“An unspeakable thing lives in our house.


We’re tied together at the waist. (At the liver. What a waste.) Tied together. And he wants to drown. And, tied together, I must go with him. 


Or slice the tie.


But the tie is made of my own flesh. My own (two) pound(s) of flesh. It was a lovely piece of meat, sitting on the scale (divided against itself, for another). Its disconnected side crawled with vessels and ducts like strange hollow worms. But if you folded that raw slice under, put it on a Styrofoam tray and wrapped it in plastic, you could sell it at the butcher’s. And if you were prone to the charms of this organ, you’d fry it up with onions. And you’d eat it.


A lovely piece of meat.”


My family has, of course, since seen those pictures. Mom says she’ll never eat liver again.


As part of the pre-surgery testing, I also had to undergo psychiatric evaluation. They wanted to know the state of my marriage. I told them that I gave us a fifty-fifty chance of staying together for the long haul. You know, average? A follow-up question was “How would you feel if your husband drank again after you’d given him your liver?”


I said, “How would I know?”


Apparently, that passed for a sufficiently sane response.


John was in a separate hospital room, when the surgery was finally over for us both. An idea. A possibility. A dream.


He was alone. He hadn’t wanted any of his own family around.


Mom and my uncle went to see him, when the staff texted that he’d come to.


He refused to see them.


They came back to my room, and through my exuberance and burgeoning nausea I could hear Mom tell Dad that John wouldn’t see visitors. Right then, I pulled the bedpan, the newest feature of The Great After, up to my face, the wave cresting awfully. 


“Do you think that upset her?” Mom asked Dad and my uncle, in that stage whisper that the somewhat hard-of-hearing favor.


Over the rim of the bedpan, I offered, “No, that didn’t upset her, she knows her husband is a dick.”


Mom was startled. “Oh my god, you heard that?” 


“Yes, I heard that, you guys are shouting!” 


I think this is really funny. I did then, I still do. I tease them about it to this day. (Still no hearing aids, though.)


It wasn’t that I was upset at all, it was the anesthesia sickness. There wasn’t any pain yet, not really, just a strong urge to throw up the nothing in my stomach, and a niggling fear that I’d pull apart the stitches that I knew were keeping me together, where I could feel the vacuum bandages covering everything. Keeping it safe.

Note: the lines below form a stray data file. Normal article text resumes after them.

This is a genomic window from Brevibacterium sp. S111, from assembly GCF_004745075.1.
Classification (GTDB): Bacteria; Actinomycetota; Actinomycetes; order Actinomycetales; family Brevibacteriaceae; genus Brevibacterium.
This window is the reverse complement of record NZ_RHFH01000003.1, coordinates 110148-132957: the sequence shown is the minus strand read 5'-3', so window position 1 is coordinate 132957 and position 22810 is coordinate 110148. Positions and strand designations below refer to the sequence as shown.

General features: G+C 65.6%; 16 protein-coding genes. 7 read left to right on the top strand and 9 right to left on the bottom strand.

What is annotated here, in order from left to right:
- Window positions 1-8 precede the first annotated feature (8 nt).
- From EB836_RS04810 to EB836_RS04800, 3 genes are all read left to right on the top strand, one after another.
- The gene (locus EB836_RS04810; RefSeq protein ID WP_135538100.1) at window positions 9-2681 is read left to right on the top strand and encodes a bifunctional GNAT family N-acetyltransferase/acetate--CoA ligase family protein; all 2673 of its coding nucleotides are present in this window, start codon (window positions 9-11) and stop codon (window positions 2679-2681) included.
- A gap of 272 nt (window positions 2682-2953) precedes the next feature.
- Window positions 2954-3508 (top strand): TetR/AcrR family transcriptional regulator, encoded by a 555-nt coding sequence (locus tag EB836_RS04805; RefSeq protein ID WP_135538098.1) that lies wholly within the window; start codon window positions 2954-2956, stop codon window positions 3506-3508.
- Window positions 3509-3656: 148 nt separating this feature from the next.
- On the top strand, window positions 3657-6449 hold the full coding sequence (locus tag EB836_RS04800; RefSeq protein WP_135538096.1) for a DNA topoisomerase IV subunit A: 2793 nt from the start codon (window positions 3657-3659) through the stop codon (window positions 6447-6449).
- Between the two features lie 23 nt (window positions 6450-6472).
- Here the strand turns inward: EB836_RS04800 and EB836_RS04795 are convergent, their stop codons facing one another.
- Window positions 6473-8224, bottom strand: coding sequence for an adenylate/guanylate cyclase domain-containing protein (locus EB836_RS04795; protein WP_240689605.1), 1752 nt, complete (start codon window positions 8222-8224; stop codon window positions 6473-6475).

I needed to walk. I hadn’t really been able to get out of bed yet, though, and we were well into the second day post-surgery. So with Mom, Dad, and my uncle around me on the bed, I worked to swing my legs down to the floor. So far so good, until I blinked, and Mom went instantly, and rather spookily, from the foot of the bed to my side. The expression on her face had flashed like a flipped channel, silent yet somehow high-pitched worry. 


“What are you doing here, Mom?” 


Oh, I passed out, didn’t I? Yeah, that’s why I’m lying down across the bed, instead of sitting up with my feet on the floor.


“I’m sorry, I’m sorry, I’m sorry,” I kept saying over and over. I’d really put them through enough worry for one hospital visit, right? How rude of me to just keel over.


For anyone who ever told me how strong I was in the lead-up to surgery, I wanted them to know first and foremost: this is just me, doing everything I can not to be a widow.


So, selfish, even?


Most of the experiences in the hospital were expected, fine, tolerable. And, luckily, I was mostly not alone. Until the night the epidural came out, and pain worsened to levels that I kept thinking were intolerable, but I seemed to have no choice but to tolerate, because I couldn’t get out of bed without assistance. A new night nurse was apparently on duty; apparently, because I didn’t see her for hours, despite repeated hits on the call button, and calls to the front desk that assured me she’d be there as soon as she was available. 


We were crawling slowly toward dawn, when she finally came in, and crossly stated that she’d told me to call her pager directly if I needed her. We both looked at the white board she was pointing at, and the blank spot left there when the day nurse had erased her number and told me someone else would be in soon. 


“You haven’t been in this room yet.” I told her, hoping urgently that karma might be both real, and speedy.


Her embarrassment, while enjoyable, had no analgesic effect. She switched gears, and said instead, “If you want to go home, you’re going to have to get off the painkillers.” 


So she hadn’t looked at my chart, either. I’d had the epidural taken out that afternoon; I wouldn’t be going home for another four days at least. 


She was the first person who didn’t seem to care what I’d been through, what I’d just done, how strong I was. She didn’t treat me with deference, or like a hero. There was a part of me, made so small by so much pain, that wanted to say, “Don’t you know who I am?”


An interesting experience to have someone give not a bit of a shit.


There’s no accepting it, that kind of enforced powerlessness. It doesn’t require you to acquiesce. It is, independent of your indiscernible, irrelevant will. 


You are less than a gnat in a gale wind. 


You are meat on a tray.


I didn’t like it then, and I don’t like it now, but it was a hell of a lesson. 


For all the would-nevers, could-nevers, it’s hard to say how you’re going to respond to a situation until you’re in it. For all the you’re-so-strongs, nobody starts bench pressing a hundred pounds. You start with twenty, thirty. Funnily, it’s an analogue for how alcoholism builds its own muscles: sneakily, gradually, incrementally. 


What even is the measure of strength?


It’s not how much you can lift. It’s how much you can bend.


If you are ready for support from people who understand your struggle to bend to the alcoholism of your loved one, please consider joining us in Echoes of Recovery.